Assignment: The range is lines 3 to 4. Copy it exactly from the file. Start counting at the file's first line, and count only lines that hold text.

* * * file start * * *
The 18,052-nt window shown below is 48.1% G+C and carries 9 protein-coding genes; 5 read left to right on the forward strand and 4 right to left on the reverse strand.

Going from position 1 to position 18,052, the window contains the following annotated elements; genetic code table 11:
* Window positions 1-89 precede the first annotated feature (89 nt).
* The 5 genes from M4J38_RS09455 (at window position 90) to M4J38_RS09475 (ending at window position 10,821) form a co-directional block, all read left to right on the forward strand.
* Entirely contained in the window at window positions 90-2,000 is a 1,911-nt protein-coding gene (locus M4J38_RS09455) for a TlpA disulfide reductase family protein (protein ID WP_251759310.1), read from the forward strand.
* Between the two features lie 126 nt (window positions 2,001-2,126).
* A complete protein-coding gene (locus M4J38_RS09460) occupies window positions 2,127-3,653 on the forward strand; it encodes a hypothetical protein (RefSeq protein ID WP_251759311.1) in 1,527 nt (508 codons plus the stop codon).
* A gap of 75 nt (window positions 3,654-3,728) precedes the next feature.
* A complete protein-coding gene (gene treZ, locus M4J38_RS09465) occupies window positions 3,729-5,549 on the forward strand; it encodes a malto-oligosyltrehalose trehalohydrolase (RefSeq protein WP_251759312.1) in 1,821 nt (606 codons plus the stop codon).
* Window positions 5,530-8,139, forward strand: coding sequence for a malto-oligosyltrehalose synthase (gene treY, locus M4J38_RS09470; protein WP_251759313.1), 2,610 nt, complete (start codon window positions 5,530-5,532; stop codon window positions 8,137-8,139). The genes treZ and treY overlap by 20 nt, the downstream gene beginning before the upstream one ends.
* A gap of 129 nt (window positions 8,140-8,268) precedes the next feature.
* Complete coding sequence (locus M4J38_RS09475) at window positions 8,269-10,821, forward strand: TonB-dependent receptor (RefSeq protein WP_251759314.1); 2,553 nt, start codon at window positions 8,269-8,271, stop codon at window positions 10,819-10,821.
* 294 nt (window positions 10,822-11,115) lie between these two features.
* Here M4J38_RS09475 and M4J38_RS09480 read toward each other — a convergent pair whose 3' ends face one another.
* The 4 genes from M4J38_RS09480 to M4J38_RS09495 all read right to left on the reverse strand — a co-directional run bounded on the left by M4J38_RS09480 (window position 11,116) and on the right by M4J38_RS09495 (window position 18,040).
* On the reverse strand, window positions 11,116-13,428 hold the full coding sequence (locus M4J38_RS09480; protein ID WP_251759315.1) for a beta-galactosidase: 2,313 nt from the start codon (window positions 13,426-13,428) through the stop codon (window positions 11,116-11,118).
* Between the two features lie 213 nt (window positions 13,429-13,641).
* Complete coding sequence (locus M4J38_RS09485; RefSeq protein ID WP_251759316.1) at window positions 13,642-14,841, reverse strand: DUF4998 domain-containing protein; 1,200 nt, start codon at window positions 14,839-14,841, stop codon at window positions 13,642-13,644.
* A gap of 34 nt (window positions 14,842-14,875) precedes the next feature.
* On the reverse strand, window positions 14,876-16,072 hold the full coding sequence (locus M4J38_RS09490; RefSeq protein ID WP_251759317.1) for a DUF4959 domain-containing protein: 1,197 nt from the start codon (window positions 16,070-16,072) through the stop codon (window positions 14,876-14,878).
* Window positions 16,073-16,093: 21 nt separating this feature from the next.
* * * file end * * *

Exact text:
* Window positions 1-89 precede the first annotated feature (89 nt).
* The 5 genes from M4J38_RS09455 (at window position 90) to M4J38_RS09475 (ending at window position 10,821) form a co-directional block, all read left to right on the forward strand.